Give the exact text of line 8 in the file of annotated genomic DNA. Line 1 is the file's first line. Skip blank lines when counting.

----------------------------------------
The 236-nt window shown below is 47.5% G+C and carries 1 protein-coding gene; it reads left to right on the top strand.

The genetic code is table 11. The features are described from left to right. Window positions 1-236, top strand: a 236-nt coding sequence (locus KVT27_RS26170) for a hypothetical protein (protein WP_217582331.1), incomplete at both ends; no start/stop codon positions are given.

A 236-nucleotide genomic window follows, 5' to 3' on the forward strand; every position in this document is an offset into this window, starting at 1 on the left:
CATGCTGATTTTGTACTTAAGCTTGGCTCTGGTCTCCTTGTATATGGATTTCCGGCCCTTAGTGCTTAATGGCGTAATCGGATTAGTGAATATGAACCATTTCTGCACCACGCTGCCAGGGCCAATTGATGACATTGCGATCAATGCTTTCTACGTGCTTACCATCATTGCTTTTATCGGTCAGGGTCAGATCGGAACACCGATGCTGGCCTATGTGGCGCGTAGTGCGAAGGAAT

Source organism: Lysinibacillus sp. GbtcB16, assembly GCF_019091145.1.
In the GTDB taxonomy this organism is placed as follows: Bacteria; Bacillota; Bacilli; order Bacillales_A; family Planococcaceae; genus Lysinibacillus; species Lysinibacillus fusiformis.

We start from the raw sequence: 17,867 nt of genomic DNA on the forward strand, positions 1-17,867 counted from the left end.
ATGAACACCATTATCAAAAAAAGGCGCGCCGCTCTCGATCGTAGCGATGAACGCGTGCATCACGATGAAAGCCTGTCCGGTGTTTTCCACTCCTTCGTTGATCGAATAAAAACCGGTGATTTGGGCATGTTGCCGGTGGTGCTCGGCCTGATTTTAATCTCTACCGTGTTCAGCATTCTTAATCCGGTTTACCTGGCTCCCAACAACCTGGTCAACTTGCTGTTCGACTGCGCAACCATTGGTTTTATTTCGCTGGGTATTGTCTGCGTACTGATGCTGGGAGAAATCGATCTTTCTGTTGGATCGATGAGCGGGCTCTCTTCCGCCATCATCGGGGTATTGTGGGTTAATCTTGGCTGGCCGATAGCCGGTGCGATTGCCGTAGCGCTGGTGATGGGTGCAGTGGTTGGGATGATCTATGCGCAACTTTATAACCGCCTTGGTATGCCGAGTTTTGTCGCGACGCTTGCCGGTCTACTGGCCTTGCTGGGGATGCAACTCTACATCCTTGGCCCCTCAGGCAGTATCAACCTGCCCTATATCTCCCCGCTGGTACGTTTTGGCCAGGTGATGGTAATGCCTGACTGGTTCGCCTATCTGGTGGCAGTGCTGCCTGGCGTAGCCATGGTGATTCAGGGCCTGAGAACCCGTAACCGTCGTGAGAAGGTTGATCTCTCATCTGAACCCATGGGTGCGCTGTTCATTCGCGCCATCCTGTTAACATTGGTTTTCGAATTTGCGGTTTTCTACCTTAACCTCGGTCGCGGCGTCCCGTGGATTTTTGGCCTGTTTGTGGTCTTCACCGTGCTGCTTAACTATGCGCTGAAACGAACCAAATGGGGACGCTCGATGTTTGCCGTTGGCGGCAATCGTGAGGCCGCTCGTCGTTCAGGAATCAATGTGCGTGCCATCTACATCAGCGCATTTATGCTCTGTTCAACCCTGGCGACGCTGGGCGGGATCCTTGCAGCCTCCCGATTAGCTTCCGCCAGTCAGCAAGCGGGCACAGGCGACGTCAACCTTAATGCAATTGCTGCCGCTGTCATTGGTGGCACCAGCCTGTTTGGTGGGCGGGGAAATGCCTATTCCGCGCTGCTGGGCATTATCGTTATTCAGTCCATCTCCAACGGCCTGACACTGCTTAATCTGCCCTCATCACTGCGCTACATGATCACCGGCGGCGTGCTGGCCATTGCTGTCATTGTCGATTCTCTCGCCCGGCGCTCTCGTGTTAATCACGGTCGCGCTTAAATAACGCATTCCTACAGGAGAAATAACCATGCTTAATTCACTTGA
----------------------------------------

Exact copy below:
ATGAACACCATTATCAAAAAAAGGCGCGCCGCTCTCGATCGTAGCGATGAACGCGTGCATCACGATGAAAGCCTGTCCGGTGTTTTCCACTCCTTCGTTGATCGAATAAAAACCGGTGATTTGGGCATGTTGCCGGTGGTGCTCGGCCTGATTTTAATCTCTACCGTGTTCAGCATTCTTAATCCGGTTTACCTGGCTCCCAACAACCTGGTCAACTTGCTGTTCGACTGCGCAACCATTGGTTTTATTTCGCTGGGTATTGTCTGCGTACTGATGCTGGGAGAAATCGATCTTTCTGTTGGATCGATGAGCGGGCTCTCTTCCGCCATCATCGGGGTATTGTGGGTTAATCTTGGCTGGCCGATAGCCGGTGCGATTGCCGTAGCGCTGGTGATGGGTGCAGTGGTTGGGATGATCTATGCGCAACTTTATAACCGCCTTGGTATGCCGAGTTTTGTCGCGACGCTTGCCGGTCTACTGGCCTTGCTGGGGATGCAACTCTACATCCTTGGCCCCTCAGGCAGTATCAACCTGCCCTATATCTCCCCGCTGGTACGTTTTGGCCAGGTGATGGTAATGCCTGACTGGTTCGCCTATCTGGTGGCAGTGCTGCCTGGCGTAGCCATGGTGATTCAGGGCCTGAGAACCCGTAACCGTCGTGAGAAGGTTGATCTCTCATCTGAACCCATGGGTGCGCTGTTCATTCGCGCCATCCTGTTAACATTGGTTTTCGAATTTGCGGTTTTCTACCTTAACCTCGGTCGCGGCGTCCCGTGGATTTTTGGCCTGTTTGTGGTCTTCACCGTGCTGCTTAACTATGCGCTGAAACGAACCAAATGGGGACGCTCGATGTTTGCCGTTGGCGGCAATCGTGAGGCCGCTCGTCGTTCAGGAATCAATGTGCGTGCCATCTACATCAGCGCATTTATGCTCTGTTCAACCCTGGCGACGCTGGGCGGGATCCTTGCAGCCTCCCGATTAGCTTCCGCCAGTCAGCAAGCGGGCACAGGCGACGTCAACCTTAATGCAATTGCTGCCGCTGTCATTGGTGGCACCAGCCTGTTTGGTGGGCGGGGAAATGCCTATTCCGCGCTGCTGGGCATTATCGTTATTCAGTCCATCTCCAACGGCCTGACACTGCTTAATCTGCCCTCATCACTGCGCTACATGATCACCGGCGGCGTGCTGGCCATTGCTGTCATTGTCGATTCTCTCGCCCGGCGCTCTCGTGTTAATCACGGTCGCGCTTAAATAACGCATTCCTACAGGAGAAATAACCATGCTTAATTCACTTGA